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Origins of Minority Ethnic Groups in Heilongjiang

From the Shang and Zhou dynasties (1600 B.C.-900 A.D.) the ancestral forefathers in Heilongjiang gradually formed three major ethnic groups, namely the Sushen, Weimo, and Donghu. The Donghu included the Xianbei, Shiwei, Qidan, and Mongolian in the west; the Weimo included the Suoli, Fuyu, and Doumo in the center; and the Sushen included the Yilou, Wuji, Mohe, and Nüzhen in the east. The minority ethnic groups of Heilongjiang were mostly people on horseback hunting with bows and arrows, people fishing and trapping martens, and they had a long and rich history.

 

Xianbei People and Gaxian Cave

 

The Donghu is an ancient tribe in the western part of Heilongjiang, one of the three major tribes as well as a complicated alliance of tribes. The Donghu gradually evolved to include the Beixian, Shiwei, Qidan, and Mongol.

 

"Dong" means east while "Hu" refers to the people in Mongolia who used the Dawoer language. The Book of Han called them "proud sons of heaven." The Xianbei people, descendants of a branch of the Donghu people, once established the Northern Wei Dynasty (386-534) along the Yellow River region.

 

During the Spring and Autumn Period (770-746 B.C.), the Xiongnu, another minority ethnic group, marched into Heilongjiang and defeated the King of Donghu. The tribes broke apart and some fled back to Greater Xing'an Mountain (Greater Xianbei Mountain at that time) and joined with a branch of the Donghu there, and named the Xianbei. The north branch of this group was called the Tuoba Xianbei (Xianbei meaning the father side, while the mother side was Hu). The Xianbei originated in Gaxian Cave on the northern ridge of Greater Xing'an Mountain. During the Qin (221-206 B.C.) and Han (206 B.C.-A.D. 220) dynasties, the Xianbei people left the dense forest to move onto the plains in the south. By 386 B.C., they had established the Wei State (Northern Wei Dynasty); later they unified the Yellow River region and set up their capital at Luoyang.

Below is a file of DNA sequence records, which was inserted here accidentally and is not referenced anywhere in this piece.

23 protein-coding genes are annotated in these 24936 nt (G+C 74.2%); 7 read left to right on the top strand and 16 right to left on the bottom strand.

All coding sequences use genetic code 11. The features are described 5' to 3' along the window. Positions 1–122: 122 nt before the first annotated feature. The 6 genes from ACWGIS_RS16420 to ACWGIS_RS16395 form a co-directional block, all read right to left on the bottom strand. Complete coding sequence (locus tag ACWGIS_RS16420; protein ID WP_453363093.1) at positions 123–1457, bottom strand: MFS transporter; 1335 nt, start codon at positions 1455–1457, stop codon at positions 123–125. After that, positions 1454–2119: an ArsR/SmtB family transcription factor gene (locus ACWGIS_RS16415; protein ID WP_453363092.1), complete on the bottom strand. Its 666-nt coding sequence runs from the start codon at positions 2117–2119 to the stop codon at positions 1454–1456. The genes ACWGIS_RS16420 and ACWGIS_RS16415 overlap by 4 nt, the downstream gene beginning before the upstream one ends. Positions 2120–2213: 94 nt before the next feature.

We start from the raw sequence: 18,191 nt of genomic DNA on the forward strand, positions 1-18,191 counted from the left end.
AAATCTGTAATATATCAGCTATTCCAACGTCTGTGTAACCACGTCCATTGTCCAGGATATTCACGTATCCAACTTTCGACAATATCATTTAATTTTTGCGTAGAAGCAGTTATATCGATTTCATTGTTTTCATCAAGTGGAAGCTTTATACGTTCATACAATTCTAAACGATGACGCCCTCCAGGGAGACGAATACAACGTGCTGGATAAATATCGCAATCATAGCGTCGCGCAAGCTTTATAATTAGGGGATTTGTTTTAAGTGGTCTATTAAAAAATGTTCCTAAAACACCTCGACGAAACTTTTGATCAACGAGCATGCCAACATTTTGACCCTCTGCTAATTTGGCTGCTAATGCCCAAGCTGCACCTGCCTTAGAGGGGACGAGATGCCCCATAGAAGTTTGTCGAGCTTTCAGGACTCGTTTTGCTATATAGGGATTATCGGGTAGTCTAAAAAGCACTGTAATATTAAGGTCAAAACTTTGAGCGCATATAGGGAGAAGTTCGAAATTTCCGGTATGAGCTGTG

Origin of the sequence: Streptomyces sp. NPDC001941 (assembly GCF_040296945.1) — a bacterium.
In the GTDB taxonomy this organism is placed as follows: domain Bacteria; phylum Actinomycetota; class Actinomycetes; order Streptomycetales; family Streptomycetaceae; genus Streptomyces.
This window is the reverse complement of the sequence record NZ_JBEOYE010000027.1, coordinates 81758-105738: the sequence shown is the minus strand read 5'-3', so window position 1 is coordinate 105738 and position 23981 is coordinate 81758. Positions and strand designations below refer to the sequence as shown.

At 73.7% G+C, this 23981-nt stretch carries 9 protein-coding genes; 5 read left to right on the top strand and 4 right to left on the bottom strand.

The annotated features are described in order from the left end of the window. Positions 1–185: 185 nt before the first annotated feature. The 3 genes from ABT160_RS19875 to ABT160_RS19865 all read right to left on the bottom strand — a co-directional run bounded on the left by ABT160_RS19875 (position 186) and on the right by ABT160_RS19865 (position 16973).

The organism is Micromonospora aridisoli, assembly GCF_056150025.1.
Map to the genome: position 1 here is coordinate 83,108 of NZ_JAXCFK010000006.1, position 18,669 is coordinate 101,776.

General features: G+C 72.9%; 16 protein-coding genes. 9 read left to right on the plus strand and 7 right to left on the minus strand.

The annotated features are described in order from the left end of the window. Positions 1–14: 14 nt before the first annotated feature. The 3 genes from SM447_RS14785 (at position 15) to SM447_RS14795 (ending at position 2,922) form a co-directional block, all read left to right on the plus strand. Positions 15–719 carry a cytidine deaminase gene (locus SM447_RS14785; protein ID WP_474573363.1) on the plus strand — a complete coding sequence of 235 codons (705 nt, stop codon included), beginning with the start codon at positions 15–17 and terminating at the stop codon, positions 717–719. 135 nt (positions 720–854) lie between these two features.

Gaxian Cave, the ancestral stone cave of Tuoba Xianbei people, is situated ten kilometers northwest of today's Alihe Town in Elunchun County of the Inner Mongolia Autonomous Region. The entrance to this cave is of triangle shape, and the cave is 100 meters long, 20 meters wide, and 20 meters high. It could house several hundred people. On one of the stone walls was carved a eulogy by Li Chang, a minister of the Northern Wei Dynasty. Under the reign of the Taiwu Emperor of the Northern Wei Dynasty in 443, Duke Wuluo sent his envoy to report to the Emperor, saying that the forefather of Northern Wei Dynasty once lived in an "ancestral stone temple" in the northwest and the place was well preserved. Pleased to learn of this, Emperor Taiwu, in order to express his memory of the ancestor, immediately sent Li Chang as an envoy to pay homage to their ancestor. Li Chang and his party traveled thousands of kilometers to the stone cave. After a memorial ceremony, Li Chang carved the eulogy on the stone wall, cut birch wood to set up a fence, and put animals therein to be used for sacrifices.

 

The Xianbei people who came out of the Gaxian Cave were a staunch people who freed themselves from the closed enclave and migrated to the vast plain. The Xianbei people made important contributions to the unification and harmony of the Chinese nation, even though they never developed their own written language.

 

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